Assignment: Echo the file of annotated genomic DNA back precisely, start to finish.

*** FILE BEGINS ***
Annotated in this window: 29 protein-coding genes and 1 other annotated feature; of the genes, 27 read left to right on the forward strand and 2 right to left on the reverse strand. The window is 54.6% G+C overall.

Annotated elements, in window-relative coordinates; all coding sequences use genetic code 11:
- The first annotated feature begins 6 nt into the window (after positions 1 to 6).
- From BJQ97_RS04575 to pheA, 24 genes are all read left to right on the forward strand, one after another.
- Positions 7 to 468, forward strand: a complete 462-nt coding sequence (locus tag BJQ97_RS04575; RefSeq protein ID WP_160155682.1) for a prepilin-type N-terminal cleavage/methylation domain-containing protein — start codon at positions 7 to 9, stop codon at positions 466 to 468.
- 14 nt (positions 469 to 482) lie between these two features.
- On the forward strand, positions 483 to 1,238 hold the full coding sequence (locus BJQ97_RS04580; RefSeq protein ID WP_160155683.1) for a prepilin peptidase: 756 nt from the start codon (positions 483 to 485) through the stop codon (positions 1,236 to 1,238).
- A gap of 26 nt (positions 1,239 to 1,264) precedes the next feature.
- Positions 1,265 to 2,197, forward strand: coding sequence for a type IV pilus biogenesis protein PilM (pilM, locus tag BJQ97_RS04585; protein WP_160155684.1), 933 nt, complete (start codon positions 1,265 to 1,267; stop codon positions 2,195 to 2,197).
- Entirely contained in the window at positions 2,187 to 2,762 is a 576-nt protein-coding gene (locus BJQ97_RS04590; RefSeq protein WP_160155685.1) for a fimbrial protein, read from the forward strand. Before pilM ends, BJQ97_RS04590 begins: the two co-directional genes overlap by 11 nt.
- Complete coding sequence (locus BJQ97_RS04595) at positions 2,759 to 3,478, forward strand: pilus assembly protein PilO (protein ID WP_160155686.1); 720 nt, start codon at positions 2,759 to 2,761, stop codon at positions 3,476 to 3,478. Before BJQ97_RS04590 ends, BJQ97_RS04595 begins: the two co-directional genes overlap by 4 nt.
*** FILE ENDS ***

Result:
Annotated in this window: 29 protein-coding genes and 1 other annotated feature; of the genes, 27 read left to right on the forward strand and 2 right to left on the reverse strand. The window is 54.6% G+C overall.

Annotated elements, in window-relative coordinates; all coding sequences use genetic code 11:
- The first annotated feature begins 6 nt into the window (after positions 1 to 6).
- From BJQ97_RS04575 to pheA, 24 genes are all read left to right on the forward strand, one after another.
- Positions 7 to 468, forward strand: a complete 462-nt coding sequence (locus tag BJQ97_RS04575; RefSeq protein ID WP_160155682.1) for a prepilin-type N-terminal cleavage/methylation domain-containing protein — start codon at positions 7 to 9, stop codon at positions 466 to 468.
- 14 nt (positions 469 to 482) lie between these two features.
- On the forward strand, positions 483 to 1,238 hold the full coding sequence (locus BJQ97_RS04580; RefSeq protein ID WP_160155683.1) for a prepilin peptidase: 756 nt from the start codon (positions 483 to 485) through the stop codon (positions 1,236 to 1,238).
- A gap of 26 nt (positions 1,239 to 1,264) precedes the next feature.
- Positions 1,265 to 2,197, forward strand: coding sequence for a type IV pilus biogenesis protein PilM (pilM, locus tag BJQ97_RS04585; protein WP_160155684.1), 933 nt, complete (start codon positions 1,265 to 1,267; stop codon positions 2,195 to 2,197).
- Entirely contained in the window at positions 2,187 to 2,762 is a 576-nt protein-coding gene (locus BJQ97_RS04590; RefSeq protein WP_160155685.1) for a fimbrial protein, read from the forward strand. Before pilM ends, BJQ97_RS04590 begins: the two co-directional genes overlap by 11 nt.
- Complete coding sequence (locus BJQ97_RS04595) at positions 2,759 to 3,478, forward strand: pilus assembly protein PilO (protein ID WP_160155686.1); 720 nt, start codon at positions 2,759 to 2,761, stop codon at positions 3,476 to 3,478. Before BJQ97_RS04590 ends, BJQ97_RS04595 begins: the two co-directional genes overlap by 4 nt.